and more cache-adaptive in a multiprogramming environment compared to the popular iterative and tiled-loop implementations of the same problem.

Trustworthy Attestation of Untrusted Sensors
6:30 PM - 9:00 PM

We propose a new attestation protocol to detect replay-attacks on sensors that continuously perceive the physical environment and report readings to an external entity. We evaluate our approach for cameras in surveillance applications. The breakthrough of our approach is that we do not send the attestation challenge to the device; instead we modify the environment the device is observing and verify that the desired changes reflect in the sensor readings.

Reference-guided Assembly of Metagenomic Sequences
6:30 PM - 9:00 PM

Metagenomic studies have primarily relied on de novo approaches for reconstructing genes and genomes from microbial mixtures. As the number of genomes present in public databases is rapidly increasing, they can be an invaluable resource in assisting and improving metagenomic assemblies. Here I describe the first indexing-based approach for reference guided metagenomic assembly that can effectively complement de novo metagenomic assembly methods, leading to substantially improved reconstructions.

Research Contribution across Communities as an Influence Indicator
6:30 PM - 9:00 PM

This work focuses on the propagation of influence through the concept of communities, which are formed by researchers who share common interests. Our goal is to measure the degree of influence of a researcher in the communities he/she publishes. Then, we propose an indicator, called 3c-index (Cross-Community Contribution), to aggregate the score of the researcher in the base community and the transfer of influence among communities.

Experimental Computer Graphics Microfacet Theory Validation
6:30 PM - 9:00 PM

Why do granite countertops appear shiny while granite curbs, with the same chemical composition, appear matte? Computer graphics Microfacet Theory predicts macroscopic surface shininess from microscopic geometry. I built a digital microscope-microtome for imaging micrometer scale geometry in 2D slices and an algorithm for reconstructing the 3D microsurface. My preliminary results experimentally validate Microfacet Theory. As future work, I will compare ray tracing simulations on my data to real photographs.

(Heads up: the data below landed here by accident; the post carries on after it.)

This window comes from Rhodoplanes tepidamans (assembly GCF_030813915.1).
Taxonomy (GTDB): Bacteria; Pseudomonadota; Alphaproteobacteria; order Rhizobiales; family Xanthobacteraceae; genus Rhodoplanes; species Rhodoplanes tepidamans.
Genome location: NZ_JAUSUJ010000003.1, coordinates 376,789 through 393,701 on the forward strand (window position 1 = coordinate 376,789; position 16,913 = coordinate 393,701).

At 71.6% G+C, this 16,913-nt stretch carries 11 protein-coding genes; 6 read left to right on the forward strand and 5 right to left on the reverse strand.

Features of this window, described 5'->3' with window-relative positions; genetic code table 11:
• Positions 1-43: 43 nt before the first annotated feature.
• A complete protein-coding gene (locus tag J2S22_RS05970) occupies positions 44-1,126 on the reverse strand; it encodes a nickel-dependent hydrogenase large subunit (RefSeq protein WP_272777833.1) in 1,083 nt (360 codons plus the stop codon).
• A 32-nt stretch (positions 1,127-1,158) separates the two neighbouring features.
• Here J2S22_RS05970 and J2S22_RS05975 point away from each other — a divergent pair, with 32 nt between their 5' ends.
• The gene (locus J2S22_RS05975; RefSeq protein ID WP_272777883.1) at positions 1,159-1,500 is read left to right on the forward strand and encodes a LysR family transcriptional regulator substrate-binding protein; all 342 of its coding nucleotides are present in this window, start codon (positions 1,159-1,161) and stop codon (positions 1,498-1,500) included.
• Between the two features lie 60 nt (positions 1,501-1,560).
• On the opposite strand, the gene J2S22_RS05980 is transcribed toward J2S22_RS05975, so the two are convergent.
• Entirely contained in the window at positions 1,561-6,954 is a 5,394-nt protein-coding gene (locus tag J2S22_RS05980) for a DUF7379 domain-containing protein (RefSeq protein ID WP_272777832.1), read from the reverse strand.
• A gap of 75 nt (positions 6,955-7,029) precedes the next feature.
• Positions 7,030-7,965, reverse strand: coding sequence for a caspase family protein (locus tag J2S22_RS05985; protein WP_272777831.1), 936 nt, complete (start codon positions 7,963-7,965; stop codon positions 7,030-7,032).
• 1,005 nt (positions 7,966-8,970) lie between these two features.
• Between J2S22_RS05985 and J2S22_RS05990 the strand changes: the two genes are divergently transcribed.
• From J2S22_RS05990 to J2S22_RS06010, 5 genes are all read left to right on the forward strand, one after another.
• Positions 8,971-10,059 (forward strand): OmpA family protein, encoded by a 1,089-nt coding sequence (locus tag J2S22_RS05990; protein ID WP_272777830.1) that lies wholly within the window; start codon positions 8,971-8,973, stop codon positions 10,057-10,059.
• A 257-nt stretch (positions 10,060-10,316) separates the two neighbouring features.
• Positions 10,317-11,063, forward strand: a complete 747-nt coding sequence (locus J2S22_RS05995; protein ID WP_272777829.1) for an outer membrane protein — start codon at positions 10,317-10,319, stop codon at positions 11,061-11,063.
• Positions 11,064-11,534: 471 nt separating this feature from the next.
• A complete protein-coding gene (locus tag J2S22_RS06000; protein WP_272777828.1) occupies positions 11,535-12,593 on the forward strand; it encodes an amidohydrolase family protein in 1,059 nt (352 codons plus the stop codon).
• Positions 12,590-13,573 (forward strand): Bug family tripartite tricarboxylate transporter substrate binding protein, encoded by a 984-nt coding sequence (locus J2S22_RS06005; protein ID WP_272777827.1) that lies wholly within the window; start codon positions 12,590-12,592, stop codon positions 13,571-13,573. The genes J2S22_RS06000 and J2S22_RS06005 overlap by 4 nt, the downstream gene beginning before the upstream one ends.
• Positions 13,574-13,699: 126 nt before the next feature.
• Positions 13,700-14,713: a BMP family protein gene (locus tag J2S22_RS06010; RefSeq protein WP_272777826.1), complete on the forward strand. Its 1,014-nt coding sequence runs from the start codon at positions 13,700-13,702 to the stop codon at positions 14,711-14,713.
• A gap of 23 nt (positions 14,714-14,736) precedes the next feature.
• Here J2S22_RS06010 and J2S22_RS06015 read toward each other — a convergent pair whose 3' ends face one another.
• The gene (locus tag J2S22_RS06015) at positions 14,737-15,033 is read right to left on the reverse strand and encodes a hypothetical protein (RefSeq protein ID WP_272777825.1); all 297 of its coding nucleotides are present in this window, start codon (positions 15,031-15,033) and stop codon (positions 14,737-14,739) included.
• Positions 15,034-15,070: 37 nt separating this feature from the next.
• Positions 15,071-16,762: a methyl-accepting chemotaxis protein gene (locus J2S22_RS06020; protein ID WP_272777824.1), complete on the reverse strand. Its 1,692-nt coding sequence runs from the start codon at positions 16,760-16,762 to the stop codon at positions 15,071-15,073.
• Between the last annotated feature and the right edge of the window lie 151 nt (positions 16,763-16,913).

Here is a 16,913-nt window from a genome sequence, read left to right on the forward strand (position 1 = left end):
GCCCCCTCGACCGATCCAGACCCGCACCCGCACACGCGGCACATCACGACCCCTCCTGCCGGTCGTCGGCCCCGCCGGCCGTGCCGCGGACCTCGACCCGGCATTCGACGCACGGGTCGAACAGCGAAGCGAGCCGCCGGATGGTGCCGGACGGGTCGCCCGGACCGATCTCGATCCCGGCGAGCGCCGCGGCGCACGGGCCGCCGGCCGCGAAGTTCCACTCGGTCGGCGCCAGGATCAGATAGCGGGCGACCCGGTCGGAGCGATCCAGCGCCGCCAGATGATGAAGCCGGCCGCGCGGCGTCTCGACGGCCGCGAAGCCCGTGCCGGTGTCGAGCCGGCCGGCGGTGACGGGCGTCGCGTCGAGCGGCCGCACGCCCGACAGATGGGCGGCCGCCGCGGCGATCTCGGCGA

WaveCluster with Differential Privacy
6:30 PM - 9:00 PM

WaveCluster is an important family of grid-based clustering algorithms. In this paper, we investigate techniques to perform WaveCluster while ensuring differential privacy. We show that straightforward techniques based on synthetic data generation and introduction of random noise when quantizing the data, introduce too much noise to preserve useful clusters. We then propose two optimized techniques, and conduct extensive experiments that demonstrate the superiority of the optimized techniques.

6:30 PM - 9:00 PM

In object tracking in videos, object's appearance changes due to real-world unconstrained factors that contribute to challenges for tracking algorithms. A new single object tracking approach is proposed to solve these problems by :(1) using features from a context region having correlated (similar) motion with the object; (2) constructing a structure that represents the spatial relationship of these features (extracted from [target + context] region).

Learning based Co-clustering Algorithm for an Improved Predictive Modeling
6:30 PM - 9:00 PM

In this research, we developed a novel learning based co-clustering technique that improves predictive modeling in high dimensional and sparse data. We show with extensive empirical evaluation in diverse domain that our method generates co-clusters that improve predictive power of learning model by 10% over the original data set and have better performance than two state-of-the-art co-clustering methods. The results demonstrate the effectiveness and utility of our algorithm in practice.

CrowdCheer: Situational Crowdsourcing of Motivation for Runners
6:30 PM - 9:00 PM

CrowdCheer attempts to utilize the crowd to motivate the runners when they need it most. I am studying the effects of crowdsourced & targeted motivation for runners because I want to understand how I might utilize the existing crowd to deliver targeted motivation and thus improve the runner’s performance. I take the novel approach of situational crowdsourcing to better leverage the crowd’s ability to supply motivation for the runner.

Deep Tracking: Biologically Inspired Tracking With Deep Convolutional Networks
6:30 PM - 9:00 PM

This project focuses on solving the problem of tracking using a deep learning approach. This experiment takes cues from how the brain is modeled to create deep convolutional networks that mimic how the human brain tracks objects. By using optical flow and deep networks to implement a dual appearance and motion stream, our tracker outperforms current state of the art methods.